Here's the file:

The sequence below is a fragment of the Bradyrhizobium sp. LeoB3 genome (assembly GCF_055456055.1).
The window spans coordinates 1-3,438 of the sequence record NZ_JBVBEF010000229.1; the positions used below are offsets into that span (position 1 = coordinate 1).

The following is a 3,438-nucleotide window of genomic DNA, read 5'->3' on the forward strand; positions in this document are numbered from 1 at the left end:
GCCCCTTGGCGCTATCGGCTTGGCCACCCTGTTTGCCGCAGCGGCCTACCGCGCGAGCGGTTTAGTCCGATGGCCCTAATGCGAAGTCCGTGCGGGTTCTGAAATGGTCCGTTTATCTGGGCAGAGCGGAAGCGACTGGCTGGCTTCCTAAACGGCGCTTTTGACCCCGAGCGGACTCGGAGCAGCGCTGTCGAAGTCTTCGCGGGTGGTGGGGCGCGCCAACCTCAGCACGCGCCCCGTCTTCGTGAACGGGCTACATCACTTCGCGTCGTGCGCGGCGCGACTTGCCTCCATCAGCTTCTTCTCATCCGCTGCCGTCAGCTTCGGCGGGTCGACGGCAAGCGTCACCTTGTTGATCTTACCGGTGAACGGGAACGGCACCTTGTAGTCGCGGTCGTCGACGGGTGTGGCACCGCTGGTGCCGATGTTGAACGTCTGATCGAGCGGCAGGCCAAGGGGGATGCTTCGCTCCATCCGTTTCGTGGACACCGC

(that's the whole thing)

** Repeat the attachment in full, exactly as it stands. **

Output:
The sequence below is a fragment of the Bradyrhizobium sp. LeoB3 genome (assembly GCF_055456055.1).
The window spans coordinates 1-3,438 of the sequence record NZ_JBVBEF010000229.1; the positions used below are offsets into that span (position 1 = coordinate 1).

The following is a 3,438-nucleotide window of genomic DNA, read 5'->3' on the forward strand; positions in this document are numbered from 1 at the left end:
GCCCCTTGGCGCTATCGGCTTGGCCACCCTGTTTGCCGCAGCGGCCTACCGCGCGAGCGGTTTAGTCCGATGGCCCTAATGCGAAGTCCGTGCGGGTTCTGAAATGGTCCGTTTATCTGGGCAGAGCGGAAGCGACTGGCTGGCTTCCTAAACGGCGCTTTTGACCCCGAGCGGACTCGGAGCAGCGCTGTCGAAGTCTTCGCGGGTGGTGGGGCGCGCCAACCTCAGCACGCGCCCCGTCTTCGTGAACGGGCTACATCACTTCGCGTCGTGCGCGGCGCGACTTGCCTCCATCAGCTTCTTCTCATCCGCTGCCGTCAGCTTCGGCGGGTCGACGGCAAGCGTCACCTTGTTGATCTTACCGGTGAACGGGAACGGCACCTTGTAGTCGCGGTCGTCGACGGGTGTGGCACCGCTGGTGCCGATGTTGAACGTCTGATCGAGCGGCAGGCCAAGGGGGATGCTTCGCTCCATCCGTTTCGTGGACACCGC